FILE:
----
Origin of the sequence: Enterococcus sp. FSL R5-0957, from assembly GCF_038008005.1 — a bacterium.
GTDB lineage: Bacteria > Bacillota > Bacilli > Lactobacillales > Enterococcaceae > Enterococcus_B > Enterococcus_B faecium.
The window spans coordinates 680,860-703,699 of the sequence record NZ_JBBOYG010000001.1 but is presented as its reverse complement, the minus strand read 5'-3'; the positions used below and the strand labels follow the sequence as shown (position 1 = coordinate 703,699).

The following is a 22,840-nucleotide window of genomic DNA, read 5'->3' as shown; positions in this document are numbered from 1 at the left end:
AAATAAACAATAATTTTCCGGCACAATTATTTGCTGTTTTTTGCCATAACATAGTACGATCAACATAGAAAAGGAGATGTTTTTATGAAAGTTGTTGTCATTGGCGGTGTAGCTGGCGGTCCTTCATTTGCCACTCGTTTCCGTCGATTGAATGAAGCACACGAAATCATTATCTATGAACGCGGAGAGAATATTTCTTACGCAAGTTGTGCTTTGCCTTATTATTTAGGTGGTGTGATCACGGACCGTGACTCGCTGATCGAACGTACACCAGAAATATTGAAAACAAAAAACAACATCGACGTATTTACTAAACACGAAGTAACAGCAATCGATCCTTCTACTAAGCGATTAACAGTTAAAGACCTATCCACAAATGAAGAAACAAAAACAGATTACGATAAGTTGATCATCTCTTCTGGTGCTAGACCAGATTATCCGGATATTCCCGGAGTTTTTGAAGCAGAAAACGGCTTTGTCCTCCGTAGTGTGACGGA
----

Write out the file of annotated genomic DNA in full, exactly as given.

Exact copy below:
Origin of the sequence: Enterococcus sp. FSL R5-0957, from assembly GCF_038008005.1 — a bacterium.
GTDB lineage: Bacteria > Bacillota > Bacilli > Lactobacillales > Enterococcaceae > Enterococcus_B > Enterococcus_B faecium.
The window spans coordinates 680,860-703,699 of the sequence record NZ_JBBOYG010000001.1 but is presented as its reverse complement, the minus strand read 5'-3'; the positions used below and the strand labels follow the sequence as shown (position 1 = coordinate 703,699).

The following is a 22,840-nucleotide window of genomic DNA, read 5'->3' as shown; positions in this document are numbered from 1 at the left end:
AAATAAACAATAATTTTCCGGCACAATTATTTGCTGTTTTTTGCCATAACATAGTACGATCAACATAGAAAAGGAGATGTTTTTATGAAAGTTGTTGTCATTGGCGGTGTAGCTGGCGGTCCTTCATTTGCCACTCGTTTCCGTCGATTGAATGAAGCACACGAAATCATTATCTATGAACGCGGAGAGAATATTTCTTACGCAAGTTGTGCTTTGCCTTATTATTTAGGTGGTGTGATCACGGACCGTGACTCGCTGATCGAACGTACACCAGAAATATTGAAAACAAAAAACAACATCGACGTATTTACTAAACACGAAGTAACAGCAATCGATCCTTCTACTAAGCGATTAACAGTTAAAGACCTATCCACAAATGAAGAAACAAAAACAGATTACGATAAGTTGATCATCTCTTCTGGTGCTAGACCAGATTATCCGGATATTCCCGGAGTTTTTGAAGCAGAAAACGGCTTTGTCCTCCGTAGTGTGACGGA